Lessons from Priyanka Jain, Evvy, demystifying the female body through healthcare technology
Priyanka Jain, CEO and Co-Founder at Evvy, radically reinventing how we understand and treat the female body, starting with the vaginal microbiome.
Welcome back to the Pear Healthcare Playbook! Every week, we’ll be getting to know trailblazing healthcare leaders and dive into building a digital health business from 0 to 1.
This week, we’re super excited to have Priyanka Jain, CEO and Co-Founder at Evvy. Founded in 2020, Evvy is on a mission to radically reinvent how we understand and treat the female body, starting with the vaginal microbiome.
Prior to Evvy, Priyanka was the Head of Product at Pymetrics for four years and earned her Bachelor’s degree at Stanford University.
In July 2021, Evvy raised a $5M seed round led by General Catalyst.
Priyanka’s career path:
Priyanka describes a core mission she’s focused on throughout her life: how can I make life better for women?
She worked for many years in the nonprofit world, working with healthcare and education organizations alongside the UN Foundation, and while at Stanford, led Stanford Women In Business and helped students improve on their resume and recruiting process.
Through WIB, Priyanka met the founder of Pymetrics, a company using AI to make the hiring process more fair and effective. Pymetrics ended up raising $70 million, scaling to 150 people, and now works with some of the most amazing largest employers in the world. In the HR space, Pymetrics worked on convincing companies to think about people differently and build algorithms that are fair and transparent.
“Who knew that there was such a large Venn diagram overlap between HR and healthcare— it turns out you have a lot of the same challenges when it comes to data in healthcare where you have a bias training set that was built on middle-aged, mid-sized white men, and you're trying to make that data applicable to people who look like us.
I became really intrigued by the opportunities to bring a lot of those really interesting data principles of fair and transparent algorithms, and how those could be applied in healthcare.”
Especially through the pandemic, Priyanka noticed a trend of women dealing with negative healthcare experiences.
“Forever, we've assumed that women are small men, and so, we'll just make everything smaller, and it's going to work, and obviously, that's not true. And to this day, women are on average diagnosed four years later across 770 diseases.”
Priyanka became intrigued by the idea that there likely were many signals in the female body that would be insightful health markers, but that we currently don’t track because they don’t exist in men. That was the genesis of Evvy: how could they discover and leverage female specific biomarkers that would improve risk prediction, diagnosis and treatment of female specific diseases?
Evvy was founded to serve the unmet needs of 30% of women in the US
Priyanka shares that the vaginal microbiome is one of those aforementioned signals as the cause of some of the most common conditions in women— yeast infections, recurrent UTIs, bacterial vaginosis, aerobic vaginitis, cytolytic vaginosis, etc. Not only are these conditions highly prevalent, affecting over 30% of women every single year, but these conditions are extremely debilitating to physical, emotional, and mental health and highly stigmatized. Vaginal infections have incredibly outdated diagnostics and treatments, as well as one of the highest recurrence rates in medicine.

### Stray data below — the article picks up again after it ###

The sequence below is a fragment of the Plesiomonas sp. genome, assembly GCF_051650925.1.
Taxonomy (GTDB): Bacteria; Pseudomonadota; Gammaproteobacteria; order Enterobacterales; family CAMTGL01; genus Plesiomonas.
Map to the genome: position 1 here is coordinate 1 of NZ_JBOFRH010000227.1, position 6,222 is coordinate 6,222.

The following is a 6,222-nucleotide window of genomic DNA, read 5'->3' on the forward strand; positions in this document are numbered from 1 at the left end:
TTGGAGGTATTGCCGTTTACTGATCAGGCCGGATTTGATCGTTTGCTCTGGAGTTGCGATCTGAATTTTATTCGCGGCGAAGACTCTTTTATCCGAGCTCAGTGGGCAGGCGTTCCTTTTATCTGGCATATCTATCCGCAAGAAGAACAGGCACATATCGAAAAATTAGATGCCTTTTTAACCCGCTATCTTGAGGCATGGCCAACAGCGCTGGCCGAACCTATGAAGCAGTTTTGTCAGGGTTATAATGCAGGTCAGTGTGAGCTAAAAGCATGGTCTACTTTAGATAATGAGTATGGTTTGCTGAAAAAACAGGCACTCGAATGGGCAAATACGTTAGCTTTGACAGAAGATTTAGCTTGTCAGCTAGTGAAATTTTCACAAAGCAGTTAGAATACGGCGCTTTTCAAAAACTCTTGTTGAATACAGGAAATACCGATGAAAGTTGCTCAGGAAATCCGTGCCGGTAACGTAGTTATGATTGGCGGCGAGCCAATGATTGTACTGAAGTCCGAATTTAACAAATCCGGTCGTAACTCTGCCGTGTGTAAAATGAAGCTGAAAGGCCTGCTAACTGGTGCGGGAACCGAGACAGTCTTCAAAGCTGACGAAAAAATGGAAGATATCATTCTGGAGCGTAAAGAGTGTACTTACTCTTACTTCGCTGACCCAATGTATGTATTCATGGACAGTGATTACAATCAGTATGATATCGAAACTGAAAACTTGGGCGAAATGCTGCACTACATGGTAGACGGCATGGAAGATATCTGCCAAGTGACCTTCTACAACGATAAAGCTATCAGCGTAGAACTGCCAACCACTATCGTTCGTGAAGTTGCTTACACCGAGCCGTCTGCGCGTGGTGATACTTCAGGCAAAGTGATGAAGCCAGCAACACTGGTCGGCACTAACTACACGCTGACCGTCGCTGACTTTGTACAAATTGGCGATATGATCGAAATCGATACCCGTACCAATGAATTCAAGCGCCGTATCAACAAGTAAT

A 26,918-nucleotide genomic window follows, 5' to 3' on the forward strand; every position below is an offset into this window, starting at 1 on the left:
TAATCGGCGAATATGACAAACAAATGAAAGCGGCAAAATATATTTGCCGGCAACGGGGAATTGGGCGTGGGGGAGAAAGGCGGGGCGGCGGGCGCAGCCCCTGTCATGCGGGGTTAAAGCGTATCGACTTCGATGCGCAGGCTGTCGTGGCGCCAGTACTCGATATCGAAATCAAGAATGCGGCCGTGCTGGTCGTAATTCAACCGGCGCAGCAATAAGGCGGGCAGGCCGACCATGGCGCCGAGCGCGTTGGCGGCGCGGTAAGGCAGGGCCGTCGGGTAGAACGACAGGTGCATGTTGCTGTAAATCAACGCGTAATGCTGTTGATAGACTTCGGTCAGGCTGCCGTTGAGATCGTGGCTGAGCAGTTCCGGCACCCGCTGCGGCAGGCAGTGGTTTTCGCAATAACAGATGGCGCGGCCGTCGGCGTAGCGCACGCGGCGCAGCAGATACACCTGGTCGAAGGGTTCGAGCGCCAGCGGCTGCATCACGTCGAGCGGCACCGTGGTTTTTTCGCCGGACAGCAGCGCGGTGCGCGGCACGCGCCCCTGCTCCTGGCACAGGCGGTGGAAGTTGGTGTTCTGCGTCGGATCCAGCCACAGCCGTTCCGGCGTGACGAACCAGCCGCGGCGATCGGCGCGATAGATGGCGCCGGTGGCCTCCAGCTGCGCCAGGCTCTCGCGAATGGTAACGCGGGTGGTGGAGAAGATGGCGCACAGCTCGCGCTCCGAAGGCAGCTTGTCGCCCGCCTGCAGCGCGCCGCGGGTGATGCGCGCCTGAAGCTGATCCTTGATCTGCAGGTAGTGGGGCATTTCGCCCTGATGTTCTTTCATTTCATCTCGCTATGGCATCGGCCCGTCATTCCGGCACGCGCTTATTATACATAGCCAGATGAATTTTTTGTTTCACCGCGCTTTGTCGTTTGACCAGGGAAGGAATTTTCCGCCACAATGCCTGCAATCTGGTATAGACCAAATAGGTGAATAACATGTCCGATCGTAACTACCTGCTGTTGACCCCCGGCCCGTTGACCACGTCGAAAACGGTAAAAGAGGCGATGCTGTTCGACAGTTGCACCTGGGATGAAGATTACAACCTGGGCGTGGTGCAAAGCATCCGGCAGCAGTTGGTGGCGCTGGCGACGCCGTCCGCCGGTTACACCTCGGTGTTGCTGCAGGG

A microbiome refers to a community of bacteria on a certain part of your body (similar to your gut), and for the vagina, it serves as the structural connection between the outside world full of pathogens and some of the most important internal reproductive organs. The microbiome plays an important role in the local immune system: making the vagina inhospitable for pathogens.
Given the vaginal microbiome’s far-reaching implications on overall health, from IVF to cancer to birth, Priyanka was shocked that there was so much whitespace in this sector of the industry.
Evvy provides an at-home test that helps any woman better understand what’s going on in her vagina.
The test helps women understand how their microbes are related to their overall health goals— have they been shown in research to have associations with positive health outcomes or negative health outcomes? What has research shown to be effective in changing a microbiome that looks like yours? How does your microbiome shift with your behaviors, your partners, your diet?
By tracking how your microbiome changes after certain actions, you can understand triggers and reduce anxiety around behaviors that aren’t causing any issues.
How to use Evvy to understand your body:
Order a kit online on Evvy’s website that comes in the mail, take a Q-tip swab of your vagina, and send it back to the lab.
Evvy does meta-genomic sequencing to produce a highly accurate report, creating an educational experience for you to understand your own personal vaginal microbiome.
Evvy’s certified health coaches can follow up and discuss the test results and action items
You can periodically see reactions to lifestyle changes by taking the test again.
“A lot of conditions in women's health suffer from a lack of comprehensive data. Hopefully, our contribution to the broader women's health space can be a focus on discovering and leveraging those biomarkers that can enable every provider to provide much more precise, holistic and preventative care around a variety of different women's health problems.”
Building Evvy’s MVP
Validate your value proposition with patients and create a low-fidelity MVP
At the outset of building Evvy, the team talked to 50 women who had chronic vaginal issues. The most common thing they heard was: “I don’t understand what’s going on.” This validated that the company answered a big enough value proposition.
Priyanka and her team initially mailed out swabs to specific customers, manually processed the data, and tested different visualizations. They iterated different tests and did the process very manually until they figured out what would truly provide value to people— that final test is what they actually productized and scaled and launched.